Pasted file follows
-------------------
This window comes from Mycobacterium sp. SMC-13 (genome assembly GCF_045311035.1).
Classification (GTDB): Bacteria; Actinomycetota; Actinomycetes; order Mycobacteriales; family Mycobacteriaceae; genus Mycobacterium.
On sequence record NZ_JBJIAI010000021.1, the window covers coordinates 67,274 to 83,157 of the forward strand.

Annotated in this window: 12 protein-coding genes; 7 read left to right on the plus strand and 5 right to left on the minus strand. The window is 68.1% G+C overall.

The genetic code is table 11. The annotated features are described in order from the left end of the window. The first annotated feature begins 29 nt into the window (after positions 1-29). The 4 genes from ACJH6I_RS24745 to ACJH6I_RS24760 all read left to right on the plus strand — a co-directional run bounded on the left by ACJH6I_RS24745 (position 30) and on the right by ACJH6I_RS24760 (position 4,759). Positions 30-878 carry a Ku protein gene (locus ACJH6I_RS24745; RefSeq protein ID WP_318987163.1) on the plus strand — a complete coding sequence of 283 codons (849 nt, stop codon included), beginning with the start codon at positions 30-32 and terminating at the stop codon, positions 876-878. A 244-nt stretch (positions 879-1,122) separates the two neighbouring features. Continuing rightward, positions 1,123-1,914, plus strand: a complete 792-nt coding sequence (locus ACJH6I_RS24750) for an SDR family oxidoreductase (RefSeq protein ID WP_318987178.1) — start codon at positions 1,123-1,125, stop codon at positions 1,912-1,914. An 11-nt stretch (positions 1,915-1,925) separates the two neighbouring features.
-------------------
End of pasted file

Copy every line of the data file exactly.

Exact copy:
This window comes from Mycobacterium sp. SMC-13 (genome assembly GCF_045311035.1).
Classification (GTDB): Bacteria; Actinomycetota; Actinomycetes; order Mycobacteriales; family Mycobacteriaceae; genus Mycobacterium.
On sequence record NZ_JBJIAI010000021.1, the window covers coordinates 67,274 to 83,157 of the forward strand.

Annotated in this window: 12 protein-coding genes; 7 read left to right on the plus strand and 5 right to left on the minus strand. The window is 68.1% G+C overall.

The genetic code is table 11. The annotated features are described in order from the left end of the window. The first annotated feature begins 29 nt into the window (after positions 1-29). The 4 genes from ACJH6I_RS24745 to ACJH6I_RS24760 all read left to right on the plus strand — a co-directional run bounded on the left by ACJH6I_RS24745 (position 30) and on the right by ACJH6I_RS24760 (position 4,759). Positions 30-878 carry a Ku protein gene (locus ACJH6I_RS24745; RefSeq protein ID WP_318987163.1) on the plus strand — a complete coding sequence of 283 codons (849 nt, stop codon included), beginning with the start codon at positions 30-32 and terminating at the stop codon, positions 876-878. A 244-nt stretch (positions 879-1,122) separates the two neighbouring features. Continuing rightward, positions 1,123-1,914, plus strand: a complete 792-nt coding sequence (locus ACJH6I_RS24750) for an SDR family oxidoreductase (RefSeq protein ID WP_318987178.1) — start codon at positions 1,123-1,125, stop codon at positions 1,912-1,914. An 11-nt stretch (positions 1,915-1,925) separates the two neighbouring features.